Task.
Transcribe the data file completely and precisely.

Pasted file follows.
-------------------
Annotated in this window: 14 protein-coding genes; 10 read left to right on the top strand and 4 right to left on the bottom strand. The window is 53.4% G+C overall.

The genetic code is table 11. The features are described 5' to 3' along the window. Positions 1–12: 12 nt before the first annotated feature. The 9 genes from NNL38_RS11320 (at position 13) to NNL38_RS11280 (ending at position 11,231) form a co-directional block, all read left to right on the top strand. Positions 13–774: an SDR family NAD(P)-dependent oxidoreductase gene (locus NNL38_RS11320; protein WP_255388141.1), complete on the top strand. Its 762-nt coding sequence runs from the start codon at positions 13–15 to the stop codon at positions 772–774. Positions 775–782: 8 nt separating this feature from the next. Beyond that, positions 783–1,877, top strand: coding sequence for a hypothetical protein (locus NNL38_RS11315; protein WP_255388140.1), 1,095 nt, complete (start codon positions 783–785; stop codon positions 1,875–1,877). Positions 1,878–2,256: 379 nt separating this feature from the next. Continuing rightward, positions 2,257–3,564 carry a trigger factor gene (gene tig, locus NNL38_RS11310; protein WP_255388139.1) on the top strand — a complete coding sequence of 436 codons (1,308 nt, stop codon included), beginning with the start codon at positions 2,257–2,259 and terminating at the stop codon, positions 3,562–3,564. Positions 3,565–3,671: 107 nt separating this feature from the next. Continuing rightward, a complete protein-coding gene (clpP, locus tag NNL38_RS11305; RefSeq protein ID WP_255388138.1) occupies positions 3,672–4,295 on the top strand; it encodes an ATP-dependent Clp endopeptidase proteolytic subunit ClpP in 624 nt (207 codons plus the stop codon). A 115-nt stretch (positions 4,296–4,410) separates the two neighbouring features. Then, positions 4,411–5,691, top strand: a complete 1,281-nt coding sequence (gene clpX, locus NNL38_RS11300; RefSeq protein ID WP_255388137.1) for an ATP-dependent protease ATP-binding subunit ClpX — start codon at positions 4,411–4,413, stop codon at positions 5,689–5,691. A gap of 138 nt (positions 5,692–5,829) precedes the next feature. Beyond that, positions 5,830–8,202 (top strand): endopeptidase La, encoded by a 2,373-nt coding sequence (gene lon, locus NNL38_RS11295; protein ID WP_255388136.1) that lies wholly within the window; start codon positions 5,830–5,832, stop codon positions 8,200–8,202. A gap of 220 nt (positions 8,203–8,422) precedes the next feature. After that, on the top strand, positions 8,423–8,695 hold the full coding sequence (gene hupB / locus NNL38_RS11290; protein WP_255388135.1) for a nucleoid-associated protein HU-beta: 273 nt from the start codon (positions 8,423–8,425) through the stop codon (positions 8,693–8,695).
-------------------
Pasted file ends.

Annotated in this window: 14 protein-coding genes; 10 read left to right on the top strand and 4 right to left on the bottom strand. The window is 53.4% G+C overall.

The genetic code is table 11. The features are described 5' to 3' along the window. Positions 1–12: 12 nt before the first annotated feature. The 9 genes from NNL38_RS11320 (at position 13) to NNL38_RS11280 (ending at position 11,231) form a co-directional block, all read left to right on the top strand. Positions 13–774: an SDR family NAD(P)-dependent oxidoreductase gene (locus NNL38_RS11320; protein WP_255388141.1), complete on the top strand. Its 762-nt coding sequence runs from the start codon at positions 13–15 to the stop codon at positions 772–774. Positions 775–782: 8 nt separating this feature from the next. Beyond that, positions 783–1,877, top strand: coding sequence for a hypothetical protein (locus NNL38_RS11315; protein WP_255388140.1), 1,095 nt, complete (start codon positions 783–785; stop codon positions 1,875–1,877). Positions 1,878–2,256: 379 nt separating this feature from the next. Continuing rightward, positions 2,257–3,564 carry a trigger factor gene (gene tig, locus NNL38_RS11310; protein WP_255388139.1) on the top strand — a complete coding sequence of 436 codons (1,308 nt, stop codon included), beginning with the start codon at positions 2,257–2,259 and terminating at the stop codon, positions 3,562–3,564. Positions 3,565–3,671: 107 nt separating this feature from the next. Continuing rightward, a complete protein-coding gene (clpP, locus tag NNL38_RS11305; RefSeq protein ID WP_255388138.1) occupies positions 3,672–4,295 on the top strand; it encodes an ATP-dependent Clp endopeptidase proteolytic subunit ClpP in 624 nt (207 codons plus the stop codon). A 115-nt stretch (positions 4,296–4,410) separates the two neighbouring features. Then, positions 4,411–5,691, top strand: a complete 1,281-nt coding sequence (gene clpX, locus NNL38_RS11300; RefSeq protein ID WP_255388137.1) for an ATP-dependent protease ATP-binding subunit ClpX — start codon at positions 4,411–4,413, stop codon at positions 5,689–5,691. A gap of 138 nt (positions 5,692–5,829) precedes the next feature. Beyond that, positions 5,830–8,202 (top strand): endopeptidase La, encoded by a 2,373-nt coding sequence (gene lon, locus NNL38_RS11295; protein ID WP_255388136.1) that lies wholly within the window; start codon positions 5,830–5,832, stop codon positions 8,200–8,202. A gap of 220 nt (positions 8,203–8,422) precedes the next feature. After that, on the top strand, positions 8,423–8,695 hold the full coding sequence (gene hupB / locus NNL38_RS11290; protein WP_255388135.1) for a nucleoid-associated protein HU-beta: 273 nt from the start codon (positions 8,423–8,425) through the stop codon (positions 8,693–8,695).